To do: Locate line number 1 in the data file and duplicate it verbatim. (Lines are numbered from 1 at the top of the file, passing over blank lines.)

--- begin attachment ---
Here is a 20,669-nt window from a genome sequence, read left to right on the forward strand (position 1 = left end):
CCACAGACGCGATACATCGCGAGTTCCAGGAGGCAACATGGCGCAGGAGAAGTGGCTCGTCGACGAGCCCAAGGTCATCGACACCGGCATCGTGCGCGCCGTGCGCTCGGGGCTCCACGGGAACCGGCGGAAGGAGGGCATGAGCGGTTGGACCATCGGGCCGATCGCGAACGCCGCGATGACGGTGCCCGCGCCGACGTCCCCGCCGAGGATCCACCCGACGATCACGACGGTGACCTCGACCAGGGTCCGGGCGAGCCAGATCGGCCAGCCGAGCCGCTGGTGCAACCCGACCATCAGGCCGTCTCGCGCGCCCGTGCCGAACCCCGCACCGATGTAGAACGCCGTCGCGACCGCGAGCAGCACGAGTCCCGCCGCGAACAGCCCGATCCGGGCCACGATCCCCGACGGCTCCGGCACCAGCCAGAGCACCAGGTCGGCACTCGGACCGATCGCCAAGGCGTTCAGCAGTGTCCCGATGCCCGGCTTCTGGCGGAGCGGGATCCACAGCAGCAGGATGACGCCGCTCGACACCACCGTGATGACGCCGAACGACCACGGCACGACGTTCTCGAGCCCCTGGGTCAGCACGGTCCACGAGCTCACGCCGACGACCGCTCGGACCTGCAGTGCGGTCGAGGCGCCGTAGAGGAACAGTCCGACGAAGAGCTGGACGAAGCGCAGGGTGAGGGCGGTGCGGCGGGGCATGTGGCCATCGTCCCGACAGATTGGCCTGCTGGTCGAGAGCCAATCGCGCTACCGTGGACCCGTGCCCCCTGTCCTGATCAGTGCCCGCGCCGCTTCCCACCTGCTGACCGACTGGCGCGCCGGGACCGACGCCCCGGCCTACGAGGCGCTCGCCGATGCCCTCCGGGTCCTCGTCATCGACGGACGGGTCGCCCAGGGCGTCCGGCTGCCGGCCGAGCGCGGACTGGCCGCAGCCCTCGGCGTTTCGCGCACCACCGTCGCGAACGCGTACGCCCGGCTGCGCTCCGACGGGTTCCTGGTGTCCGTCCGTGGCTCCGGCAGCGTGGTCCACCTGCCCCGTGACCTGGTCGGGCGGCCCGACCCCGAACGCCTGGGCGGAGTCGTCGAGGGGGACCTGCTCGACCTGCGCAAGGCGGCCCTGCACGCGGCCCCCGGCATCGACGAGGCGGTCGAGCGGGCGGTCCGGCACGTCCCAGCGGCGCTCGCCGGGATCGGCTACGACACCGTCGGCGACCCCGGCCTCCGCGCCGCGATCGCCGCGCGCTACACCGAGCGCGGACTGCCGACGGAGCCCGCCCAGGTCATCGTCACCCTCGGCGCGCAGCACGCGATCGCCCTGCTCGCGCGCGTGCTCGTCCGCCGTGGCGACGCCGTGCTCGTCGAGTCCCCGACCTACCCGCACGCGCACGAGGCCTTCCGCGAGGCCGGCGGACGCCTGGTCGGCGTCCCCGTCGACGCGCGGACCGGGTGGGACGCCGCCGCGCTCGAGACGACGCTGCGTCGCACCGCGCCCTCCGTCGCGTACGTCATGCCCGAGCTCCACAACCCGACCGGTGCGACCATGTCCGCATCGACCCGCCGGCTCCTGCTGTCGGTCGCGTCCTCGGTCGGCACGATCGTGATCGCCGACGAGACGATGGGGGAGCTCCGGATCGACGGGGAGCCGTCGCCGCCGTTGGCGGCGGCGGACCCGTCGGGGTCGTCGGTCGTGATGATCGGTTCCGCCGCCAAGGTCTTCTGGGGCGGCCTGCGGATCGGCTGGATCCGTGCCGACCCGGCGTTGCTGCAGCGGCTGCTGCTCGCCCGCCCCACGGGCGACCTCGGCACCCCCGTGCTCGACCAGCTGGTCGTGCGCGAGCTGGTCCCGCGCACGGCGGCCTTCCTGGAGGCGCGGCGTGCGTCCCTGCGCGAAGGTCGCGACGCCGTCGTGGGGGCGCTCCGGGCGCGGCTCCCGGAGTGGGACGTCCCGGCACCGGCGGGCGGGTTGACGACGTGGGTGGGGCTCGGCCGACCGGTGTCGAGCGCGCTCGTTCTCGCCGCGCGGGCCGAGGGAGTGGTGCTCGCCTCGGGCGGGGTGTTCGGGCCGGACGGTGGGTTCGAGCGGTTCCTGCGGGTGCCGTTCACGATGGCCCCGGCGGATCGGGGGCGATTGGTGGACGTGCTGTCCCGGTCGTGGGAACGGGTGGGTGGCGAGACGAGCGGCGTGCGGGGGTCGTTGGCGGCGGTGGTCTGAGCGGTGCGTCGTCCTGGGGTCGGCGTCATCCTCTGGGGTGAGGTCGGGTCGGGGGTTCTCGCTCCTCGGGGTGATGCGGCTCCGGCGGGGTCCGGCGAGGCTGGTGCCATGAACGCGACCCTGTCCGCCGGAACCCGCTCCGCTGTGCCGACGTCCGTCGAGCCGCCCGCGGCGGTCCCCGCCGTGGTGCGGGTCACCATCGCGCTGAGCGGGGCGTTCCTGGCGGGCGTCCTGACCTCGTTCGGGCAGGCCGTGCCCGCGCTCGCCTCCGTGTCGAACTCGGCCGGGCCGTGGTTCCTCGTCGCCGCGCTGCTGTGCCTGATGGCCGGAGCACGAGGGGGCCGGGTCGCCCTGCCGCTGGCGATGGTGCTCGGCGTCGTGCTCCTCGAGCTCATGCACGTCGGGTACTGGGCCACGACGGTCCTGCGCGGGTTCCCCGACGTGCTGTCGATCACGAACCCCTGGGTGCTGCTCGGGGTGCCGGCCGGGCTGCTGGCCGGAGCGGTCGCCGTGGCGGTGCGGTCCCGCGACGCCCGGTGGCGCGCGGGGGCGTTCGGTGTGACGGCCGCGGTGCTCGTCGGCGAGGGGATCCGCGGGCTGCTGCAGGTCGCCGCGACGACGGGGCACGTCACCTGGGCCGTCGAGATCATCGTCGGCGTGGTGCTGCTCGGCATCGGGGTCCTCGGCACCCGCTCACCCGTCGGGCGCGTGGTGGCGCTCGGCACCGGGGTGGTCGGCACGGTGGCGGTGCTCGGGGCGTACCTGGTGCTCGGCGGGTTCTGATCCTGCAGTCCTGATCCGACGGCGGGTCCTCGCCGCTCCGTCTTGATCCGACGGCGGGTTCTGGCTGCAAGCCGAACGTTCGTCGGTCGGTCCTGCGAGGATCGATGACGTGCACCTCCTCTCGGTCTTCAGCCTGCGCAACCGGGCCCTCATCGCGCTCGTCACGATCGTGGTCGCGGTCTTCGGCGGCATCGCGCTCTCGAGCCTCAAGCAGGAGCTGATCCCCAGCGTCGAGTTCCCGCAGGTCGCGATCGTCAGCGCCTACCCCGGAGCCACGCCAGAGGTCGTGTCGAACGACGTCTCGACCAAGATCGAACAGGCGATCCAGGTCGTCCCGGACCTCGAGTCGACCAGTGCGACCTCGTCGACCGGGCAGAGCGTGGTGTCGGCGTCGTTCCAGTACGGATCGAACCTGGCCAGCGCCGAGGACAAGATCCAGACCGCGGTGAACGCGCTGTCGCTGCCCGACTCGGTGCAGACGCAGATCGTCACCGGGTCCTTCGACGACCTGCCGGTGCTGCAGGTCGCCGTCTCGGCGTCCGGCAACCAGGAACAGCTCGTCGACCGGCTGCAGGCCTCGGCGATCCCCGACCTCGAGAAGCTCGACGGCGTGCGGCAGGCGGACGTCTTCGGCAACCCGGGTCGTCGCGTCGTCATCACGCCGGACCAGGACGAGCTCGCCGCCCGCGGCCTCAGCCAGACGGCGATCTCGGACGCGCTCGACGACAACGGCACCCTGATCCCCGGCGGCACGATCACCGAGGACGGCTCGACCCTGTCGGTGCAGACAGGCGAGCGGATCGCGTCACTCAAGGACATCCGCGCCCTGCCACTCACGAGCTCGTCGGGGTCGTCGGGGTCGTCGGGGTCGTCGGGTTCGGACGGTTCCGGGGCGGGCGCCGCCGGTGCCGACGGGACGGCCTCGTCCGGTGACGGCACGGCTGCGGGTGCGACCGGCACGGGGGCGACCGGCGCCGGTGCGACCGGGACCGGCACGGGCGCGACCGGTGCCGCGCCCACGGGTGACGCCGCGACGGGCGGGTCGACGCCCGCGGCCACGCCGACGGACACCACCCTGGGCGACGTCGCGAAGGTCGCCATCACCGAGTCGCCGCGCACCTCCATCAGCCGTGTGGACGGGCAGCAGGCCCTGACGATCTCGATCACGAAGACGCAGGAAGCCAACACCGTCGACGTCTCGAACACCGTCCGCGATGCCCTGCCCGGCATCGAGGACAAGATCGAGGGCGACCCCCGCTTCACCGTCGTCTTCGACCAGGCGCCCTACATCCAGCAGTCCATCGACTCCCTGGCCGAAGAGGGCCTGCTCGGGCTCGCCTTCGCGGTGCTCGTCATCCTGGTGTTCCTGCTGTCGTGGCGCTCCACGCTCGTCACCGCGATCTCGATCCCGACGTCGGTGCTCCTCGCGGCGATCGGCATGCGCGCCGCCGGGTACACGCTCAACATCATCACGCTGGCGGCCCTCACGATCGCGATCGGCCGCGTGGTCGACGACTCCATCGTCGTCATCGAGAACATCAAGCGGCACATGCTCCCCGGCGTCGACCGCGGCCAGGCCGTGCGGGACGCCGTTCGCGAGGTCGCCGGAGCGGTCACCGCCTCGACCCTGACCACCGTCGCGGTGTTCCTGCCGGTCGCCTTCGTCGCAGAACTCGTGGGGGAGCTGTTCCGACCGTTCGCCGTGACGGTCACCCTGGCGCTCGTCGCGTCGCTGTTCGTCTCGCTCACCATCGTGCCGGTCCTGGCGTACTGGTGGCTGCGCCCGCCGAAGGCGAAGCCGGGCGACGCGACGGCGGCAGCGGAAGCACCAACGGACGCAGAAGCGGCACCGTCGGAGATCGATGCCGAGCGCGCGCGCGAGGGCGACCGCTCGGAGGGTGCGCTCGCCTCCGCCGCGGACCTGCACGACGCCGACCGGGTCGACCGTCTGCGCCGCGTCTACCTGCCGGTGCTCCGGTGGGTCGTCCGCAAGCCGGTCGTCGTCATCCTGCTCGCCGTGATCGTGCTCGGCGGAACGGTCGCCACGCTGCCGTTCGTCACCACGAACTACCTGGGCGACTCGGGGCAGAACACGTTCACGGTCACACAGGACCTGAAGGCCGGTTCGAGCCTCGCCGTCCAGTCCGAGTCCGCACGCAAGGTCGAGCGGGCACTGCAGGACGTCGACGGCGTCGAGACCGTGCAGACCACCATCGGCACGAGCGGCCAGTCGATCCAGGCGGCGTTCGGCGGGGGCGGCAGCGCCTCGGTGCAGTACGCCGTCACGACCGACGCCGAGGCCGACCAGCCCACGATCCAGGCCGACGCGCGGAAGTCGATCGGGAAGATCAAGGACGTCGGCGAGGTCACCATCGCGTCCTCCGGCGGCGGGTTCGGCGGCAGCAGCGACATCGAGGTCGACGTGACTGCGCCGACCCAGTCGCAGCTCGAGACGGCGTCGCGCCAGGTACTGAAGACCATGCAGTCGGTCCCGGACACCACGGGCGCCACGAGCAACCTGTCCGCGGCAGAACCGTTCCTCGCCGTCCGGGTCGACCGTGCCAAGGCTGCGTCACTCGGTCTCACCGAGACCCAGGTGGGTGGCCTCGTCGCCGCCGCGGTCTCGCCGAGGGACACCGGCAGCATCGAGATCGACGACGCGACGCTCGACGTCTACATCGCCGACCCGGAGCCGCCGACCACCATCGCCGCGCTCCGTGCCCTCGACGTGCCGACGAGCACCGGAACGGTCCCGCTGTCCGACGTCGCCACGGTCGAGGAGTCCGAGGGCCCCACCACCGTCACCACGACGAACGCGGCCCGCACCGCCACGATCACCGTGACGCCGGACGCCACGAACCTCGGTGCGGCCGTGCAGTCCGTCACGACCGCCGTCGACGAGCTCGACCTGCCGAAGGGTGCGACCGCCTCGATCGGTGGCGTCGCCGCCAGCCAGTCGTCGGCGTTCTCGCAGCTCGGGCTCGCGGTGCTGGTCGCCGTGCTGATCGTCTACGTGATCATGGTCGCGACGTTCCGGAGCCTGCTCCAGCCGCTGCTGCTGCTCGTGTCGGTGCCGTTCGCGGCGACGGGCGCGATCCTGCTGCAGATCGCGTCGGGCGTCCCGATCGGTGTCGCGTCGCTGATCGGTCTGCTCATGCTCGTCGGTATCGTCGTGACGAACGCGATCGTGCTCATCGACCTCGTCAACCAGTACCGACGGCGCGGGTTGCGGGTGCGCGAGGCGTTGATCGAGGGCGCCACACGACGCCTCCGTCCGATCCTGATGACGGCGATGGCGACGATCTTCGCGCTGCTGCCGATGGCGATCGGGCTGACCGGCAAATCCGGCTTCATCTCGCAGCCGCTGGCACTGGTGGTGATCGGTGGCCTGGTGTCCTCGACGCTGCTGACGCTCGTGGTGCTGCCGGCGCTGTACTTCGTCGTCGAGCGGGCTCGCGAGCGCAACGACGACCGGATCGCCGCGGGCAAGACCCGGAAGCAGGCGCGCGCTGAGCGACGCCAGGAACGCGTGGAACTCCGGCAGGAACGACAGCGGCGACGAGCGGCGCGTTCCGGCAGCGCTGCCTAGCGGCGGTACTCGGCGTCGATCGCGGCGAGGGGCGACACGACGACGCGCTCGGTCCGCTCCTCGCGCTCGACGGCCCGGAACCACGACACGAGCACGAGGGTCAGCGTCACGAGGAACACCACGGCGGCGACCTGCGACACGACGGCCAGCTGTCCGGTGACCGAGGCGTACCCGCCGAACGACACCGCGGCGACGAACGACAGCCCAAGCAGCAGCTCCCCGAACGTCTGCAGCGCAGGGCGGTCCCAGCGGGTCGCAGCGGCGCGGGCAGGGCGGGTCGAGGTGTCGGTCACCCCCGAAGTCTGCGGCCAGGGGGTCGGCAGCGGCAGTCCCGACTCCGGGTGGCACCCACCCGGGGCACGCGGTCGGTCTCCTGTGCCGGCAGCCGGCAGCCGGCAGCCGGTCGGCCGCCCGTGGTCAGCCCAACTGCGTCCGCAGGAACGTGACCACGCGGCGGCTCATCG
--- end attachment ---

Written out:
Here is a 20,669-nt window from a genome sequence, read left to right on the forward strand (position 1 = left end):